Pre 1989,  Albanian Rule in Kosovo
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US troops out of Europe!
Peace Plans
KLA Political Declaration
Chinese Embassy Bombing
New Age of Humanitarian Vigilante Power
Accusations of Rape
Pre 1989,  Albanian Rule in Kosovo
Lynching Justice
Reasons for NATO Aggression
Purpose Behind Intervention
March 1994
Albanian Rule in Kosovo
Manoevers Focused on Mounting Chaos
Theory of American Stupidity
Theory of European Stupidity
The Empire
Failure of Diplomacy


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avgust 20, 2008

















Why is there Civil War in Kosovo, Why Did Clinton Get Involved and What has Been Accomplished?

By: Dr. Stephen K. Stoan, Ph.D. History, Duke University, 1970
Director of Library and Information Services, Drury College
Springfield MO 65802

Why is there a civil war in Kosovo, why did the Clinton administration get involved in it, and what has been accomplished with more than two and a half months of warfare? Let's review pertinent facts.

The Background

Kosovo was an integral part of Serbia when the area was conquered by the Turks in the fifteenth century. In Serbian history books it is often called Old Serbia. Albanians began arriving in the seventeenth century during the Turkish occupation. It has been recognized as an integral part of Serbia by the international community since 1912.

When the Axis powers invaded and dismembered Yugoslavia in 1941, they attached Kosovo and Albanian-speaking regions of Montenegro, Macedonia, and Greece to Albania to form a greater Albania under the rule of a fascist dictator. The Kosovo Albanians formed military units to fight for the Nazis, killed more than 10,000 Kosovo Serbs, and drove more than 100,000 out of the province into the rest of Serbia. They brought immigrants in from Albania to fortify the Albanian presence in the province.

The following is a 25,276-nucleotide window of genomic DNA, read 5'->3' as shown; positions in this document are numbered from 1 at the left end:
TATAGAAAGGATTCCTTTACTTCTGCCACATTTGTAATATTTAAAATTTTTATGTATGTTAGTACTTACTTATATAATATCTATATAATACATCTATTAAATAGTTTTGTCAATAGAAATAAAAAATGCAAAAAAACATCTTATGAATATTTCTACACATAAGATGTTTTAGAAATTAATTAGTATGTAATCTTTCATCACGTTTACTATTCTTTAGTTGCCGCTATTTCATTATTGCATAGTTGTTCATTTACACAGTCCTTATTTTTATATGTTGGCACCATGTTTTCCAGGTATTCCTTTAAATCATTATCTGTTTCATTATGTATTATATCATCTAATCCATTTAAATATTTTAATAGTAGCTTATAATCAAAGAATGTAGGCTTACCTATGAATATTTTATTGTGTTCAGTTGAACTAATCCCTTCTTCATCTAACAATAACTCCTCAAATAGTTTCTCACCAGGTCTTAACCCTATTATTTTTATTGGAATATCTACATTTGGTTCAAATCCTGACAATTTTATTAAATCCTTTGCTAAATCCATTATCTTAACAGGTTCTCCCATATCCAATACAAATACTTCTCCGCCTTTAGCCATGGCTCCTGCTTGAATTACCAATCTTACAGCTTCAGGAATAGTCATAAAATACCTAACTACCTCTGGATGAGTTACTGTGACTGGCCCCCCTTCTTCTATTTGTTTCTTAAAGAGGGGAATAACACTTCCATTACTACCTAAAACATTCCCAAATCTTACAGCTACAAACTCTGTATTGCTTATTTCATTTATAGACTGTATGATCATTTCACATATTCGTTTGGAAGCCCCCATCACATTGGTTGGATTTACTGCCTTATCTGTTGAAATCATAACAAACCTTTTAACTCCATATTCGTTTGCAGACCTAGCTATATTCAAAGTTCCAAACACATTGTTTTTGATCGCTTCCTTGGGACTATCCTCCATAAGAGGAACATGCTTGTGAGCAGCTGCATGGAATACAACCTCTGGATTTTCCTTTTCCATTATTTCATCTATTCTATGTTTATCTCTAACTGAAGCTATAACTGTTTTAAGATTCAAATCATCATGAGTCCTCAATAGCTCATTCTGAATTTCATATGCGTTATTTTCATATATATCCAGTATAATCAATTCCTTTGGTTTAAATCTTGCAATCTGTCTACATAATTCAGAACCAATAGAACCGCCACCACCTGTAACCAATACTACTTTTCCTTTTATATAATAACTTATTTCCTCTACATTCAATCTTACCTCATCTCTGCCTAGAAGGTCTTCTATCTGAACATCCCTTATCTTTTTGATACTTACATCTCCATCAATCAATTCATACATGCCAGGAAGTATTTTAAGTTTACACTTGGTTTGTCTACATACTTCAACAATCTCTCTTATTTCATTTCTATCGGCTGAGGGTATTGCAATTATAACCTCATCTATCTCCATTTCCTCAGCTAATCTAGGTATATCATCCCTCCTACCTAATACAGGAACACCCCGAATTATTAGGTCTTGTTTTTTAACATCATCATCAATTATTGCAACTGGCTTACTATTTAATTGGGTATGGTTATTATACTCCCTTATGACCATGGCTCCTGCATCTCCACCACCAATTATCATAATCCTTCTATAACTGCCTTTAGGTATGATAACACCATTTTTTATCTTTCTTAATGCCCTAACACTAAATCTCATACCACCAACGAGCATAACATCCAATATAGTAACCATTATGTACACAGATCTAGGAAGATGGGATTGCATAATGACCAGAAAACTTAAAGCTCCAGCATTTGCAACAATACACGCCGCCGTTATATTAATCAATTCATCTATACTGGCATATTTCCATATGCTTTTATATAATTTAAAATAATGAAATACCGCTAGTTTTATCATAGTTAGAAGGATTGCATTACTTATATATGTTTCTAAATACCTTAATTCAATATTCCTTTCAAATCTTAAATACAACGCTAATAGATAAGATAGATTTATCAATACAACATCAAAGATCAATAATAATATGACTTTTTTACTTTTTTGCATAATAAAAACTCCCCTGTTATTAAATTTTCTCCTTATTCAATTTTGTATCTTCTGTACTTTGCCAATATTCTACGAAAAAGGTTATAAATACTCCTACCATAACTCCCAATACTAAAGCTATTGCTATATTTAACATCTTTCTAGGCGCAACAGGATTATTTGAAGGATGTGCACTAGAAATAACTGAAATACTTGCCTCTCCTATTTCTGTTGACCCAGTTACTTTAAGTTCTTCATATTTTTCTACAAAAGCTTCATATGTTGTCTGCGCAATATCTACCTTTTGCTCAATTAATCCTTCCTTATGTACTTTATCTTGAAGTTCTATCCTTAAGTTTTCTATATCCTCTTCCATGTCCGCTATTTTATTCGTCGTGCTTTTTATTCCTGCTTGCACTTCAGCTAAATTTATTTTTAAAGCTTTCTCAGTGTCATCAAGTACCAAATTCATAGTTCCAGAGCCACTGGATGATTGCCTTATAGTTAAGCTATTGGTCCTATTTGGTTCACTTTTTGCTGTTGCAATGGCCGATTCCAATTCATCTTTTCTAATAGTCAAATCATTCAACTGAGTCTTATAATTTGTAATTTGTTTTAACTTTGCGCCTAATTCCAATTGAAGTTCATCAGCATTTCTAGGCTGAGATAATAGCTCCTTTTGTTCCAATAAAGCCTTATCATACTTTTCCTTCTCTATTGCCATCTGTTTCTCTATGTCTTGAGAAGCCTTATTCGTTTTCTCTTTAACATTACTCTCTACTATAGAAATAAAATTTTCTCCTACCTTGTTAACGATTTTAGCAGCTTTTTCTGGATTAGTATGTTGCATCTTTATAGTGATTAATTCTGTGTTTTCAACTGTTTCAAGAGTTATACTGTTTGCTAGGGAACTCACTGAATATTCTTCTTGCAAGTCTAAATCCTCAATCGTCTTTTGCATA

When the Croatian Communist dictator Tito came to power in Yugoslavia in 1945, he forbade the Serbian refugees to return to their homes in Kosovo. He then signed a deal with the new Communist dictator of Albania to bring in another 100,000 Albanian settlers. The Albanian majority in Kosovo appears to date from the years around World War II.

An upsurge of Albanian Kosovo violence in 1969-1974 caused another 200,000 Serbs and Montenegrins to leave Kosovo and gave Tito an excuse to separate Kosovo from Serbia. He made it an autonomous province under the total control of the now Albanian majority.

Autonomy under Kosovo Albanian control did not result in ethnic peace. Once in control of the province, the Kosovo Albanians continued harassing non-Albanians through legal and extralegal means. They required Gypsies to use Albanian first names. They enacted zoning legislation designed to break up non-Albanian residential communities. They outlawed use of the Cyrillic alphabet even among the Serbs, who had always used it. They refused to permit federal authorities to participate in census-taking, claiming they didn't know how to count Albanians.

The Kosovar Albanians required mandatory instruction in Albanian for all inhabitants of Kosovo, and they imported history and social science texts books from Albania for use in the schools. These taught Albanian nationalism rather than Yugoslav citizenship and praised the era of Turkish control over the Balkans. There were continuing incidents of violence against Serbs and frequent attacks on Orthodox churches, shrines, and monasteries. More Serbs and Montenegrins left. Ignoring Yugoslav immigration laws, the Albanian Kosovars permitted more illegal aliens to immigrate from Albania. By the early 80s, the province was three-fourths Albanian, large numbers of them born in Albania.